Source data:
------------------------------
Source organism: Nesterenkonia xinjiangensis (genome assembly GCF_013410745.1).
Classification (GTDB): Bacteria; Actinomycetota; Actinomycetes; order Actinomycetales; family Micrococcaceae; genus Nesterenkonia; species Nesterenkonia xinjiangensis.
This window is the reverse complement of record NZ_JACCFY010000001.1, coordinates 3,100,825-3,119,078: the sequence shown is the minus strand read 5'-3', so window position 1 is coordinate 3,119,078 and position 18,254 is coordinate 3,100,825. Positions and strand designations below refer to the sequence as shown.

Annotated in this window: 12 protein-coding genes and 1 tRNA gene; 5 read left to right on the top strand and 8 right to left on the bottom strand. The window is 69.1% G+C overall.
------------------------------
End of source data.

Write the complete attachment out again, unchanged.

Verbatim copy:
Source organism: Nesterenkonia xinjiangensis (genome assembly GCF_013410745.1).
Classification (GTDB): Bacteria; Actinomycetota; Actinomycetes; order Actinomycetales; family Micrococcaceae; genus Nesterenkonia; species Nesterenkonia xinjiangensis.
This window is the reverse complement of record NZ_JACCFY010000001.1, coordinates 3,100,825-3,119,078: the sequence shown is the minus strand read 5'-3', so window position 1 is coordinate 3,119,078 and position 18,254 is coordinate 3,100,825. Positions and strand designations below refer to the sequence as shown.

Annotated in this window: 12 protein-coding genes and 1 tRNA gene; 5 read left to right on the top strand and 8 right to left on the bottom strand. The window is 69.1% G+C overall.